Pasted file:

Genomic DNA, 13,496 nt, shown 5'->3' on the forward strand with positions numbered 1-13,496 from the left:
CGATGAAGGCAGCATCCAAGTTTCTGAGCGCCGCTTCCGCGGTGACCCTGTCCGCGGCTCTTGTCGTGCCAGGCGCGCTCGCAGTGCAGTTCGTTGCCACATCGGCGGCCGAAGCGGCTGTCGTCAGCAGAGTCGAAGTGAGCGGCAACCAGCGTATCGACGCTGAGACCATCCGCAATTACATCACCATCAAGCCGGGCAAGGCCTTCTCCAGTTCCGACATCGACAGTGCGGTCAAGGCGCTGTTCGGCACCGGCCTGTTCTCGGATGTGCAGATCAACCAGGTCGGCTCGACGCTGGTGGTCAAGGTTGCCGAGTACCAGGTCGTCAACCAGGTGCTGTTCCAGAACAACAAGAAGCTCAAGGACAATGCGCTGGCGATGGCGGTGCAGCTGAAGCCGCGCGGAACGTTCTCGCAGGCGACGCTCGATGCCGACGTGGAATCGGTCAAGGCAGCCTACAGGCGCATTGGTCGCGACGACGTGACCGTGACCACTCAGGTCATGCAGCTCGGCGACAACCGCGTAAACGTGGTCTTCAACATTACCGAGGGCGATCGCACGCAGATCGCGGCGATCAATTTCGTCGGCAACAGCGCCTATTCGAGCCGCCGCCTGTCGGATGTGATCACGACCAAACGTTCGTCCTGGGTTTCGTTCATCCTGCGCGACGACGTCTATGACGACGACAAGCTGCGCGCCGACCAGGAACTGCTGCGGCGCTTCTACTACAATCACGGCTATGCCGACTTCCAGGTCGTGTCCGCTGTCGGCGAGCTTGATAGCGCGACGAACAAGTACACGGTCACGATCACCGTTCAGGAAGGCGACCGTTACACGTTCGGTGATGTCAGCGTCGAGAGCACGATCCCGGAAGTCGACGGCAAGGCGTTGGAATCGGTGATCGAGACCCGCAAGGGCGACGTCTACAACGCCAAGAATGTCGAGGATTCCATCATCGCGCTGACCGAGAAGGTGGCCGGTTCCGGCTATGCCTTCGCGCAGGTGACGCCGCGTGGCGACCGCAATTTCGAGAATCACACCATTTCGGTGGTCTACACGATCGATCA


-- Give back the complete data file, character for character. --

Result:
Genomic DNA, 13,496 nt, shown 5'->3' on the forward strand with positions numbered 1-13,496 from the left:
CGATGAAGGCAGCATCCAAGTTTCTGAGCGCCGCTTCCGCGGTGACCCTGTCCGCGGCTCTTGTCGTGCCAGGCGCGCTCGCAGTGCAGTTCGTTGCCACATCGGCGGCCGAAGCGGCTGTCGTCAGCAGAGTCGAAGTGAGCGGCAACCAGCGTATCGACGCTGAGACCATCCGCAATTACATCACCATCAAGCCGGGCAAGGCCTTCTCCAGTTCCGACATCGACAGTGCGGTCAAGGCGCTGTTCGGCACCGGCCTGTTCTCGGATGTGCAGATCAACCAGGTCGGCTCGACGCTGGTGGTCAAGGTTGCCGAGTACCAGGTCGTCAACCAGGTGCTGTTCCAGAACAACAAGAAGCTCAAGGACAATGCGCTGGCGATGGCGGTGCAGCTGAAGCCGCGCGGAACGTTCTCGCAGGCGACGCTCGATGCCGACGTGGAATCGGTCAAGGCAGCCTACAGGCGCATTGGTCGCGACGACGTGACCGTGACCACTCAGGTCATGCAGCTCGGCGACAACCGCGTAAACGTGGTCTTCAACATTACCGAGGGCGATCGCACGCAGATCGCGGCGATCAATTTCGTCGGCAACAGCGCCTATTCGAGCCGCCGCCTGTCGGATGTGATCACGACCAAACGTTCGTCCTGGGTTTCGTTCATCCTGCGCGACGACGTCTATGACGACGACAAGCTGCGCGCCGACCAGGAACTGCTGCGGCGCTTCTACTACAATCACGGCTATGCCGACTTCCAGGTCGTGTCCGCTGTCGGCGAGCTTGATAGCGCGACGAACAAGTACACGGTCACGATCACCGTTCAGGAAGGCGACCGTTACACGTTCGGTGATGTCAGCGTCGAGAGCACGATCCCGGAAGTCGACGGCAAGGCGTTGGAATCGGTGATCGAGACCCGCAAGGGCGACGTCTACAACGCCAAGAATGTCGAGGATTCCATCATCGCGCTGACCGAGAAGGTGGCCGGTTCCGGCTATGCCTTCGCGCAGGTGACGCCGCGTGGCGACCGCAATTTCGAGAATCACACCATTTCGGTGGTCTACACGATCGATCA